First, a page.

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Page last updated at 15:08 GMT, Monday, 12 April 2010 16:08 UK
Alfred Bestall, Rupert the Bear and Trefriw

By Bernadine Parry
Bernadine Parry from Trefriw Historical Society explains Rupert the Bear artist Alfred Bestall's link with the village and, in particular, her home Penlan

Alfred Bestall, courtesy of Caroline G Bott
Alfred Bestall was most proud of work he did for Punch and Tatler.

Since the mid 19th century many artists have come to live or spend their holidays in Trefriw, attracted by its beautiful lakes, valleys and mountains, and by the fame of the artists colony in Betws y Coed.

One of these artists was Alfred Bestall, probably best known as the illustrator from 1935-1974 of the much-loved Rupert the Bear who appeared daily in the Daily Express newspaper and in a children's annual every Christmas

Alfred Bestall went to Rydal School in Colwyn Bay where his artistic abilities were soon recognised and from there he won a scholarship to Birmingham College of Art on the strength of a watercolour of a mouse caught in a trap.

From 1912-1915, Alfred spent his summer holidays with his parents and sister at Penlan on Top Road, Trefriw, which they rented from Mrs Marsh, the widow of an American professor from Washington who is buried in Trefriw cemetery.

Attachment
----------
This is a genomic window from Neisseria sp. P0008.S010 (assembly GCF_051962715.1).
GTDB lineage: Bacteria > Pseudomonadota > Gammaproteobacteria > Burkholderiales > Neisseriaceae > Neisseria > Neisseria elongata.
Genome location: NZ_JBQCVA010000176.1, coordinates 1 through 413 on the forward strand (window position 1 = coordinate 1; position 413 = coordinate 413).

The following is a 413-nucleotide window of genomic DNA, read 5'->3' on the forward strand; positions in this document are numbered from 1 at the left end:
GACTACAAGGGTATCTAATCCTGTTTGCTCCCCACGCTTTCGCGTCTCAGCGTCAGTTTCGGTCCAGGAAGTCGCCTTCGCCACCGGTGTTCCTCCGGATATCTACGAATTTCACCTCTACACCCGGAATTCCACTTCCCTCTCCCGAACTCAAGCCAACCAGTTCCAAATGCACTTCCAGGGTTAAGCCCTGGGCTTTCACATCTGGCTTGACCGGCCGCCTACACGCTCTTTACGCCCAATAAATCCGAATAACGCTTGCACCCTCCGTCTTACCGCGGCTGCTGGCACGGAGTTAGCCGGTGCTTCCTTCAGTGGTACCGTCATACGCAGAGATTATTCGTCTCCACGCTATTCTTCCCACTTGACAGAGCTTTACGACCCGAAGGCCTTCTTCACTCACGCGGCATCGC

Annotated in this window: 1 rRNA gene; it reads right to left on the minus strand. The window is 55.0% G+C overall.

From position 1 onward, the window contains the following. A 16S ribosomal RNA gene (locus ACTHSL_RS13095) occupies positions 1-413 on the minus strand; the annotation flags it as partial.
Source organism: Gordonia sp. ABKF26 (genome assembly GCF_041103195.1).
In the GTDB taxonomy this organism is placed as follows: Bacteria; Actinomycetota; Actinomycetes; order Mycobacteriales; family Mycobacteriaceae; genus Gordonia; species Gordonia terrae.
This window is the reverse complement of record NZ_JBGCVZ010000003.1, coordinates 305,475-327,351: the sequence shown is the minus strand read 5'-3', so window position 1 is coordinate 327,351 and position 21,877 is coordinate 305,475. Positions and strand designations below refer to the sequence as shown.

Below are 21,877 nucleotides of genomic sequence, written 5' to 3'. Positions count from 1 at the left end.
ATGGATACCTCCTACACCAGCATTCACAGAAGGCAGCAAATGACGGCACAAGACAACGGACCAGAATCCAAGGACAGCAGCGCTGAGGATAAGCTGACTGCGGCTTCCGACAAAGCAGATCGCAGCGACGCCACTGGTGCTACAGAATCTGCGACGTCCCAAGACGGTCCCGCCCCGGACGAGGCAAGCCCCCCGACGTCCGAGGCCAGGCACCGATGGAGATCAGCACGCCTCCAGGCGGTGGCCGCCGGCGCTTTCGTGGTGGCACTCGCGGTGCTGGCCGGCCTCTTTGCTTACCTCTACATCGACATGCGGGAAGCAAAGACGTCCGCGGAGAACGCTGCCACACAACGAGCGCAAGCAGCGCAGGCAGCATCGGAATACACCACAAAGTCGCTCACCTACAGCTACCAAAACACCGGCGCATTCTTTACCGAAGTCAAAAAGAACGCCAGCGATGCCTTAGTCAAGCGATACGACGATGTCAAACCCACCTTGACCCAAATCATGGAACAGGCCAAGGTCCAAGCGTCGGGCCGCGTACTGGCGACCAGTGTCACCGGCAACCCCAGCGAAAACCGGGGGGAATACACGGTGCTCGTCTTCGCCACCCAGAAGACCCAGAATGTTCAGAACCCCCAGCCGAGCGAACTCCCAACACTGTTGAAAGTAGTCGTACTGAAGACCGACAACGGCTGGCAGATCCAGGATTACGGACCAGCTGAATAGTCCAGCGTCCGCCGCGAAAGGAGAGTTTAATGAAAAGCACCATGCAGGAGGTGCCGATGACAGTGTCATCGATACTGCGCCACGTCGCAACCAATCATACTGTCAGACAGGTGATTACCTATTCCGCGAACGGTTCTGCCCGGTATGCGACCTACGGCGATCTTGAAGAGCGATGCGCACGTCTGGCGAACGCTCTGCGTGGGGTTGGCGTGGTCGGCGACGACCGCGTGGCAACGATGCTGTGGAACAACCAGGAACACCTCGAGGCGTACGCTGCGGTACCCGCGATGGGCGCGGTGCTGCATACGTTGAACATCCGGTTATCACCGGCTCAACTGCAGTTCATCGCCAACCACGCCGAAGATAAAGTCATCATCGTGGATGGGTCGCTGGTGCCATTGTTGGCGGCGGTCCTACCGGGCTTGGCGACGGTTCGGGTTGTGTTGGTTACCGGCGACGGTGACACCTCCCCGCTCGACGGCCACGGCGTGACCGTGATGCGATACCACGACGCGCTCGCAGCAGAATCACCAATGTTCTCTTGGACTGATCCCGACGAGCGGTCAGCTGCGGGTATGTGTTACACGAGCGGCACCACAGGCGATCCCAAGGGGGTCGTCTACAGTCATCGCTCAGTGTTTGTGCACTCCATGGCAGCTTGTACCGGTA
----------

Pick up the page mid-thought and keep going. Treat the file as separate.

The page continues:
These visits appeared to be idyllic holidays and are described in detail in Alfred's Wales Sketchbook, from the family's arrival at Llanrwst station laden with boxes and baggage and bicycles - and the dog.

Paul McCartney

The journal and sketchbook was published by Alfred's god-daughter in 2003. It describes the long walks he and family and friends enjoyed, charabanc trips with Llanrwst Congregational Chapel members and visits from friends and sometimes gloomy observations on the weather.

His journal is illustrated with lovely line drawings of Trefriw and the surrounding countryside, and of Penlan.

Alfred Bestall became a well known and accomplished artist. He designed posters during the First World War and provided artwork for many publications, newspapers and magazines.

He obviously had happy memories of Wales because he retired to a cottage in Beddgelert which he called Penlan. Paul and Linda McCartney and their children visited him there to collaborate on a film about Rupert. He died in Beddgelert in 1986.

This article is based on Alfred Bestall's Journal and Sketchbook published by Caroline G Bott, Bestall's goddaughter, in 2003.

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